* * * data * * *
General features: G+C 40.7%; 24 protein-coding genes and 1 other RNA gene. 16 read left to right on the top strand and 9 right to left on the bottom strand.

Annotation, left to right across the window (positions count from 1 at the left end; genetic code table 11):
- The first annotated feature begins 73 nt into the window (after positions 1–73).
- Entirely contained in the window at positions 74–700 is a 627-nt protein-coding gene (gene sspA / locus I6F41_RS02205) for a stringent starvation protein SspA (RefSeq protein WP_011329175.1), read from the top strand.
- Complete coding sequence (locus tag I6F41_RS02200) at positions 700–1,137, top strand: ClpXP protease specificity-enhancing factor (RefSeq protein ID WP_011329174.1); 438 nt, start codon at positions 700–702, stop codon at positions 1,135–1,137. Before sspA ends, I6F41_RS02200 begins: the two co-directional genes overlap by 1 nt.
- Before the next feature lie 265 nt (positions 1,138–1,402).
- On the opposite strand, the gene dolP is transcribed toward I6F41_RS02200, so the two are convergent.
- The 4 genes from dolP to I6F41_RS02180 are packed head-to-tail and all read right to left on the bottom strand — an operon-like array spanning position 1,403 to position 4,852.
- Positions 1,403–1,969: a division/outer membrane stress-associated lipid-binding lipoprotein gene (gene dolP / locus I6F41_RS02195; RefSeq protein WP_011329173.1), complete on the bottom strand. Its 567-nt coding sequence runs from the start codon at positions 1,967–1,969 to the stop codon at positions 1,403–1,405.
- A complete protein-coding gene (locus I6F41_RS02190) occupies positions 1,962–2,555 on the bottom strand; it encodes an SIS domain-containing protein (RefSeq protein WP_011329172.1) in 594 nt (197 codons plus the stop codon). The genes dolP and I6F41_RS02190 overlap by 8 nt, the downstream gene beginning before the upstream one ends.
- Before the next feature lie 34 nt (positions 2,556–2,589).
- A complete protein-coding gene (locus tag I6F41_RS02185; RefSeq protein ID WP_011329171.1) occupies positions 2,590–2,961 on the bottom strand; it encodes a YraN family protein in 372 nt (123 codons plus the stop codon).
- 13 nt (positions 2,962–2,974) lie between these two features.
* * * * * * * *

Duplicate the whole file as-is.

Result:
General features: G+C 40.7%; 24 protein-coding genes and 1 other RNA gene. 16 read left to right on the top strand and 9 right to left on the bottom strand.

Annotation, left to right across the window (positions count from 1 at the left end; genetic code table 11):
- The first annotated feature begins 73 nt into the window (after positions 1–73).
- Entirely contained in the window at positions 74–700 is a 627-nt protein-coding gene (gene sspA / locus I6F41_RS02205) for a stringent starvation protein SspA (RefSeq protein WP_011329175.1), read from the top strand.
- Complete coding sequence (locus tag I6F41_RS02200) at positions 700–1,137, top strand: ClpXP protease specificity-enhancing factor (RefSeq protein ID WP_011329174.1); 438 nt, start codon at positions 700–702, stop codon at positions 1,135–1,137. Before sspA ends, I6F41_RS02200 begins: the two co-directional genes overlap by 1 nt.
- Before the next feature lie 265 nt (positions 1,138–1,402).
- On the opposite strand, the gene dolP is transcribed toward I6F41_RS02200, so the two are convergent.
- The 4 genes from dolP to I6F41_RS02180 are packed head-to-tail and all read right to left on the bottom strand — an operon-like array spanning position 1,403 to position 4,852.
- Positions 1,403–1,969: a division/outer membrane stress-associated lipid-binding lipoprotein gene (gene dolP / locus I6F41_RS02195; RefSeq protein WP_011329173.1), complete on the bottom strand. Its 567-nt coding sequence runs from the start codon at positions 1,967–1,969 to the stop codon at positions 1,403–1,405.
- A complete protein-coding gene (locus I6F41_RS02190) occupies positions 1,962–2,555 on the bottom strand; it encodes an SIS domain-containing protein (RefSeq protein WP_011329172.1) in 594 nt (197 codons plus the stop codon). The genes dolP and I6F41_RS02190 overlap by 8 nt, the downstream gene beginning before the upstream one ends.
- Before the next feature lie 34 nt (positions 2,556–2,589).
- A complete protein-coding gene (locus tag I6F41_RS02185; RefSeq protein ID WP_011329171.1) occupies positions 2,590–2,961 on the bottom strand; it encodes a YraN family protein in 372 nt (123 codons plus the stop codon).
- 13 nt (positions 2,962–2,974) lie between these two features.